8 Tips for Getting Through the “Holiday Blues”

8 Tips for Getting Through the “Holiday Blues”

Feeling stressed, anxious, unmotivated, tired, down in the dumps? Maybe an unsettling combination of all of the above? You’re not alone. Come the season of bitter cold and “holiday cheer,” many of us experience a dizzying mix of emotions, some of which can feel overwhelming. 

According to a 2021 poll, 41% of Americans said their stress levels increase during the holidays (versus just 7% who said their stress tends to decrease). Anxiety around finances, travel, and family and social engagements are some main factors. During the holiday season, symptoms can also worsen for those with an existing mental illness [1]. 

In general, women are more likely to report increased stress during the holidays, citing lack of time and money and the extra pressure of giving (or getting) gifts. Women also are more likely to turn to food and alcohol to deal with the stress [2].

The holiday blues is similar to seasonal affective disorder (SAD), but it typically only lasts throughout the months of November and December. SAD, on other hand, is a major depressive disorder linked to seasonal patterns, and can last from around late fall to springtime [3]. 


Common symptoms of the “holiday blues”

The “holiday blues” can feel a lot like clinical depression. However, it’s important to remember that these feelings are temporary. You may experience [4]:

  • Sadness
  • Frustration
  • Lack of motivation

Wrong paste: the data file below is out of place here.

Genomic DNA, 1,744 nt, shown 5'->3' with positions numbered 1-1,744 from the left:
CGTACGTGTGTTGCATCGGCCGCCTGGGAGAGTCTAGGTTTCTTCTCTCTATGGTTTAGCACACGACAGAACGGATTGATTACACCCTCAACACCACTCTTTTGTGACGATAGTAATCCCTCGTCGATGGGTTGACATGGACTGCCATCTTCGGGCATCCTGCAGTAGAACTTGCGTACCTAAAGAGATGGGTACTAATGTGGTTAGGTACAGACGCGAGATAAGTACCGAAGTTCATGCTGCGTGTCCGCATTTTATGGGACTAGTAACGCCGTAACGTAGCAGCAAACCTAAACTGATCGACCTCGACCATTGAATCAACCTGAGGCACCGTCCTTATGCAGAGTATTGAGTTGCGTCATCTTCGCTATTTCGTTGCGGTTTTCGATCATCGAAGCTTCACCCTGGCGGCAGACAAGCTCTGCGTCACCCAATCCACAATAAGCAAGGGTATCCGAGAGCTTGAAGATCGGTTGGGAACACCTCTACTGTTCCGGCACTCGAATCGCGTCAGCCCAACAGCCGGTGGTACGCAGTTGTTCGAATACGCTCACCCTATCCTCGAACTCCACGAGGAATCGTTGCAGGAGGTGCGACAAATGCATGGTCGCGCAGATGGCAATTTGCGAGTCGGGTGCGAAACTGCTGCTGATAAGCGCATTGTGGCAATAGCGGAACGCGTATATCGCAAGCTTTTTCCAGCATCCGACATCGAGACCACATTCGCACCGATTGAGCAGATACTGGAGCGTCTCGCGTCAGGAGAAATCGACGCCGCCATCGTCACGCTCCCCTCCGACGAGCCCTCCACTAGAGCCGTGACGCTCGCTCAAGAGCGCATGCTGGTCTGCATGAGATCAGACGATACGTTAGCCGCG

• Reduced focus
  • Irritability
  • Isolation
  • Fatigue
  • Sleep disturbances
  • Loneliness
  • Dissatisfaction
  • Sense of loss
  • Hopelessness

With the holiday season in full gear, we encourage you to stay in tune with yourself.

Remember that you have control over these feelings. The following 8 tips can help you get through the holiday blues.


1. Get good quality sleep—but not too much.

Sleep is important all year long, of course, but it can be even harder to get the recommended 7 hours a night during particularly hectic times (i.e. the holidays). The shorter days and longer nights can also impact your circadian rhythms. With reduced sun exposure, your body produces more melatonin (the sleep hormone), making you feel tired more often. You may even end up sleeping too much, which can leave you feeling sluggish throughout the day. Try to stick to your usual sleeping schedule and continue to work on healthy sleep habits.

2. Soak in some sunshine.

Speaking of the sun, you’ll want to soak up as much of it as you can. A lack of daylight—specifically early morning light—can dampen your mood and motivation. Bright morning light helps shift your rhythm so that you feel sleepier earlier in the evening and wake up earlier in the morning [5]. Direct sunlight can have up to 100,000 lux (a measure of illuminance), and even on cloudy days, there can be around 10,000 lux of light available [6]. If it’s hard to get outdoors, you might want to try a light therapy box, which can provide around 10,000 lux of light.

3. Keep up an exercise routine. 

Whether it’s a quick walk, jog, or mini yoga session, try to take some time to move your body on a daily basis. The benefits of physical activity are seemingly limitless and it’s a guaranteed mood-booster (and body-warmer!). Exercise has been proven to reduce anxiety and depression. One theory centers on the increase in blood circulation to the brain and the influence on the hypothalamic-pituitary-adrenal (HPA) axis and how it responds to fear, stress, mood, and motivation [7]. This doesn’t mean you always need to get in a sweaty workout, though. You can simply crank up the holiday tunes and dance! Or get in a quick 10-minute stretch-and-strength session with your Etalon Posture Bands.